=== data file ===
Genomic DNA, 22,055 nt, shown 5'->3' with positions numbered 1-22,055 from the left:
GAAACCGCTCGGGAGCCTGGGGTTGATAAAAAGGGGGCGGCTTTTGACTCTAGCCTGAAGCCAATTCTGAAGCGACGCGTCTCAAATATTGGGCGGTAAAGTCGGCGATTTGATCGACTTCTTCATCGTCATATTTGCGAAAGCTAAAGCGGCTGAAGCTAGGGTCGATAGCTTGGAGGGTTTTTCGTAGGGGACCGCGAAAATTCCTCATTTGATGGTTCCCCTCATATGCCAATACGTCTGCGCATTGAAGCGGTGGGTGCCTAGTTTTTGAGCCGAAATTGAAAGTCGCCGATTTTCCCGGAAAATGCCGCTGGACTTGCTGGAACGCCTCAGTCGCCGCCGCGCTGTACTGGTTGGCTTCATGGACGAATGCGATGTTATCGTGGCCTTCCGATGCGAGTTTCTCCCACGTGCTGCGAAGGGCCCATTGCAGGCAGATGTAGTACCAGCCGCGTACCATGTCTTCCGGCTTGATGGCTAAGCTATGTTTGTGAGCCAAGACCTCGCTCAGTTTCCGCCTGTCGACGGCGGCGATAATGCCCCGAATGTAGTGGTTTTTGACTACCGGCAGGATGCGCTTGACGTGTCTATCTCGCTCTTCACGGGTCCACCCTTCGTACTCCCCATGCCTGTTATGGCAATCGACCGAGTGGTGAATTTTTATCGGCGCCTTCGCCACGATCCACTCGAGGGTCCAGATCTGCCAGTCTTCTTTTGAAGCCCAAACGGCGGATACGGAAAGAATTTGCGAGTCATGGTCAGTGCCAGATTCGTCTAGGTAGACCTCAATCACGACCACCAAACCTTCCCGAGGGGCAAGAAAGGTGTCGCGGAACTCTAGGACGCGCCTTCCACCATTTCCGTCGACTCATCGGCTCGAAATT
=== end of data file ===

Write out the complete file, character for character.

Genomic DNA, 22,055 nt, shown 5'->3' with positions numbered 1-22,055 from the left:
GAAACCGCTCGGGAGCCTGGGGTTGATAAAAAGGGGGCGGCTTTTGACTCTAGCCTGAAGCCAATTCTGAAGCGACGCGTCTCAAATATTGGGCGGTAAAGTCGGCGATTTGATCGACTTCTTCATCGTCATATTTGCGAAAGCTAAAGCGGCTGAAGCTAGGGTCGATAGCTTGGAGGGTTTTTCGTAGGGGACCGCGAAAATTCCTCATTTGATGGTTCCCCTCATATGCCAATACGTCTGCGCATTGAAGCGGTGGGTGCCTAGTTTTTGAGCCGAAATTGAAAGTCGCCGATTTTCCCGGAAAATGCCGCTGGACTTGCTGGAACGCCTCAGTCGCCGCCGCGCTGTACTGGTTGGCTTCATGGACGAATGCGATGTTATCGTGGCCTTCCGATGCGAGTTTCTCCCACGTGCTGCGAAGGGCCCATTGCAGGCAGATGTAGTACCAGCCGCGTACCATGTCTTCCGGCTTGATGGCTAAGCTATGTTTGTGAGCCAAGACCTCGCTCAGTTTCCGCCTGTCGACGGCGGCGATAATGCCCCGAATGTAGTGGTTTTTGACTACCGGCAGGATGCGCTTGACGTGTCTATCTCGCTCTTCACGGGTCCACCCTTCGTACTCCCCATGCCTGTTATGGCAATCGACCGAGTGGTGAATTTTTATCGGCGCCTTCGCCACGATCCACTCGAGGGTCCAGATCTGCCAGTCTTCTTTTGAAGCCCAAACGGCGGATACGGAAAGAATTTGCGAGTCATGGTCAGTGCCAGATTCGTCTAGGTAGACCTCAATCACGACCACCAAACCTTCCCGAGGGGCAAGAAAGGTGTCGCGGAACTCTAGGACGCGCCTTCCACCATTTCCGTCGACTCATCGGCTCGAAATT